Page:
Nebraska goalkeeper breaks school saves record Josh Kelly DN Senior goalkeeper Emma Stevens and the rest of the Nebraska soccer team went on the road last weekend to play Wisconsin and Minnesota. Although Stevens didn’t think about it, she was able to break the school record for saves made in a career. “It means a lot obviously, but it really wasn’t something I thought about until the last couple weeks when people were saying I was close to it,” Stevens said. “It wasn’t something I was aiming to do because I don’t want to have to make a lot more saves. A lot of saves means a lot more shots and more chances for them to score, so it was nice to do what I was supposed to do.” Heading into the weekend of Big Ten play, Stevens was sitting at 233 all-time saves, just six behind former Husker goalkeeper Erin Miller, who set the mark in 2002. In Nebraska’s game against Wisconsin on Friday, Stevens was able to tie Miller for the all-time mark after Nebraska defeated the Badgers 2-1 in double overtime. Then at Minnesota on Sunday afternoon, Stevens needed only one save to claim the record as her own. After a quick shot from the Gophers

a lot, but she’s very tenacious and in the third minute, Stevens had the eager to learn. She’s always tryrecord. Even though Stevens wasn’t ing to get better. I think that’s carthinking about it, the rest of the ried her through these last couple team was aware of the milestone. years. This year she has put all the For the players who were on the past years together and she is refield the entire time she was a ally excelling.” Stevens will continue to add to starter, such as senior forward Jordan Jackson, the accomplishment the mark she has made at Nebraska and will be out on the field in the rewas even more special to witness. “We were so proud of her and maining three games of the regular season. After that, as soon as we saw Huskers will it go up we were I don’t want the play in the Big Ten so happy for her,” tournament in hopes Jackson said. “It to have to of getting a spot in was so well demake a lot more the NCAA tournaserved. She redment. shirted her fresh- saves.” While this seaman year, then son is the team’s worked her butt most successful year off these past four emma stevens with Stevens as the years. I think that senior goalkeeper goalkeeper, she is shows what a great striving to separate impact she has for herself from the othour defense and for ers. our team to keep us in those 1-0 “I just wanted to be a starter for games, 2-1 games. She comes up four years, and I’ve been a starter big for us.” Jackson and Stevens have been for three years,” Stevens said. “It’s one of those things where I wanted teammates for their entire careers at Nebraska, and the forward still to be in here and be the goalkeeper admires the goalkeeper ’s work for the team. Since I have that, then I ethic and the mindset she has had want to be the best the team has ever had.” from the start. sports@ “She was the same as she is now,” Jackson said. “She’s grown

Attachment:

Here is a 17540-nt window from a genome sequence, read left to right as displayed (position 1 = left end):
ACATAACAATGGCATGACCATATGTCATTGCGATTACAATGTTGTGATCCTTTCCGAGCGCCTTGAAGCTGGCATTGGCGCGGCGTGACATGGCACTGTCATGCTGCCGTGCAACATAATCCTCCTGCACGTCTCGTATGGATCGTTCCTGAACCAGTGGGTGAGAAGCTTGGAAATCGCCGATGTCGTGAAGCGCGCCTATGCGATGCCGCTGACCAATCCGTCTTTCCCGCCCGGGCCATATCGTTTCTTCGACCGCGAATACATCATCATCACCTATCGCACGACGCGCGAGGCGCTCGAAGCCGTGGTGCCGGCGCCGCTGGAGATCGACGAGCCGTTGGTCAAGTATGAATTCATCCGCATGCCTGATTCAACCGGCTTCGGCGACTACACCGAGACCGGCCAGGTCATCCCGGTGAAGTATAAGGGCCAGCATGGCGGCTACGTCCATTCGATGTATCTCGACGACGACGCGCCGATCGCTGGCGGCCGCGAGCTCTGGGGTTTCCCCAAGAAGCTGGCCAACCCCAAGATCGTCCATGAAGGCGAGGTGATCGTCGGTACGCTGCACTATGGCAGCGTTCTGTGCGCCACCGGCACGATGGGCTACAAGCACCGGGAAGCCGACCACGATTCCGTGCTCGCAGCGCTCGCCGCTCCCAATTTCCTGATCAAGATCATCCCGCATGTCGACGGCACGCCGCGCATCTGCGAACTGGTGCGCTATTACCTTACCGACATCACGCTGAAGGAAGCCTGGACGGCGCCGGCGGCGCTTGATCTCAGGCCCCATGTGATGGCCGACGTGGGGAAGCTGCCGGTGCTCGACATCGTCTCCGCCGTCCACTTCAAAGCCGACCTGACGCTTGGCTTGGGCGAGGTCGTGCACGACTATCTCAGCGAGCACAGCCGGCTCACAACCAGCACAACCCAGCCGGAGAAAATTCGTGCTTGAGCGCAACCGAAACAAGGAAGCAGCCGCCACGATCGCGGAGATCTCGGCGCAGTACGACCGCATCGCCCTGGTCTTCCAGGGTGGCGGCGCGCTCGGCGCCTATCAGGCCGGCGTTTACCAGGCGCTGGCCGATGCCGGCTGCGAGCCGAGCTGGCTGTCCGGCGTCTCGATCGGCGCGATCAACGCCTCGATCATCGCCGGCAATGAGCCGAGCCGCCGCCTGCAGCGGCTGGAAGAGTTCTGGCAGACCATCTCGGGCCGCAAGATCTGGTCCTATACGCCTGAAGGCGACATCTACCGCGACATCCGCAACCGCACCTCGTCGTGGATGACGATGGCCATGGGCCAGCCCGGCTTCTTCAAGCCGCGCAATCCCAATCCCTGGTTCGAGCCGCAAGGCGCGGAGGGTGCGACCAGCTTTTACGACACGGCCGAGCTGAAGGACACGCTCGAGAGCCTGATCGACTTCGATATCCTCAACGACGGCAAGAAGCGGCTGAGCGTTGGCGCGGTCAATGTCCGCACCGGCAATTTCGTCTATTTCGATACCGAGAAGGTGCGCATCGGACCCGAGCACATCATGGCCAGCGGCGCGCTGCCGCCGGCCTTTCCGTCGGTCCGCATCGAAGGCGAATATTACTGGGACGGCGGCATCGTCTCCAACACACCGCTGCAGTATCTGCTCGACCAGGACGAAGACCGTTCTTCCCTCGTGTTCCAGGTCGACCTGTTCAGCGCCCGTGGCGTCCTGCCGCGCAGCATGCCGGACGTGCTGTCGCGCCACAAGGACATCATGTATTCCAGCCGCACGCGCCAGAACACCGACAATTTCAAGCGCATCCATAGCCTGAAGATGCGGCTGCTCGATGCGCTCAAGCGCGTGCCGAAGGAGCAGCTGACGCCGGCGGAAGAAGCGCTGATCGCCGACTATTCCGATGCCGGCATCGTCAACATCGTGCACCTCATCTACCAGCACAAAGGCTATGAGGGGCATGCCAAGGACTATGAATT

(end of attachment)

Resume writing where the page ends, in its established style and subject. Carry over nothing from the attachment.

file photo by andrew barry | dn

Nebraska senior goalkeeper Emma Stevens needed one save against Minnesota on Sunday to break the school record for career saves. She made six saves and has a record 245 career saves.

October 24  

Daily Nebraskan

October 24  

Daily Nebraskan